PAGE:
Introduction to Quantum Computing with Protein Puzzle
A game to demonstrate the power of quantum computing to students
Estimated Cost of Materials
14 - 18
Cybersecurity, Quantum Computing, Healthcare, Climate Change
This activity kit introduces the fundamentals of quantum computing with Protein Puzzle, an interactive game designed to teach students about the power and future potential of quantum computing.Protein Puzzle shows the power of quantum computing through an easy-to-understand analogy while providing students with facts and additional resources to learn about quantum computing.The activity can be completed in about 30 minutes, depending on number of students.
This activity kit will require the following resources:
- Facilitator should have an Internet-connected PC or Mac with a modern Web browser and an A/V setup to show a short video and demonstrate the game.
- Students (or pairs of students) will need an Internet-connected computer with a modern Web browser to play the game.
- Note: the game is best viewed on a laptop or desktop (PC or Mac).
Review the resources below for some fundamental background on quantum computing.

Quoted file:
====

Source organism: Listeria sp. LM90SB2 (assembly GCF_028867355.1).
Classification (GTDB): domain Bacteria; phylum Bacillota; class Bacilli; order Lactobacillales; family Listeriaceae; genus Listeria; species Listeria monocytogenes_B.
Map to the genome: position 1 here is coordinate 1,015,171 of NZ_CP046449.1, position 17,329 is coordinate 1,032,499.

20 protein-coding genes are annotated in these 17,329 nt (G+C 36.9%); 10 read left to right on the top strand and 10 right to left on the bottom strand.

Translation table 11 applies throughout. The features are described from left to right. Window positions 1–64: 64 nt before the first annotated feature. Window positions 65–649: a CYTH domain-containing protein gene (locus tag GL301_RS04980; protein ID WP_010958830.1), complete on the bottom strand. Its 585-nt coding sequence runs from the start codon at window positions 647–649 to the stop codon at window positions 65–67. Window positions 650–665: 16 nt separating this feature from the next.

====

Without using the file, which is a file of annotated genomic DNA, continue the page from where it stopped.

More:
Play the Protein Puzzle game following the instructions provided with the game. Access the game here.
Make sure to read all game instructions and review the additional resources (after game ends) to be able to answer student questions.
After reviewing the provided materials, run through the steps in “Facilitate” to ensure A/V setup, etc. are working correctly.
Make sure to budget enough time so each student can play through the game at least once.
Introduce yourself and the goals for the activity, e.g., “Hello, my name is …, today we will be learning about quantum computing. We will watch a short video introducing the basics of quantum computing, and then you will each play a short game to demonstrate the power of quantum computing. We will wrap up with a short discussion about what we learned today.”
Play the video “Quantum Computing Expert Explains One Concept in 5 Levels of Difficulty” (link below).
Play at least to 6:15 (through “Level 2: Teen”). For students with more experience, e.g., AP Computer Science, consider playing through 10:36 (through “Level 3: Undergrad”).
Demonstrate the Protein Puzzle game (link below). Answer any questions the students have about playing the game.
Allow each student to play through the game at least once.Encourage the students to read the quantum computing facts seen on “cooldown” when mis-matching shapes during the game, and also listed at the end of the game.
Finally, facilitate a brief (5 minute) discussion with the students to wrap up the activity. Sample questions for discussion:
1. How would you describe quantum computing?
2. What kind of problems can quantum computing solve that “classical” computers are not good at?
3. What is one of the “fun facts” you learned today about quantum computing?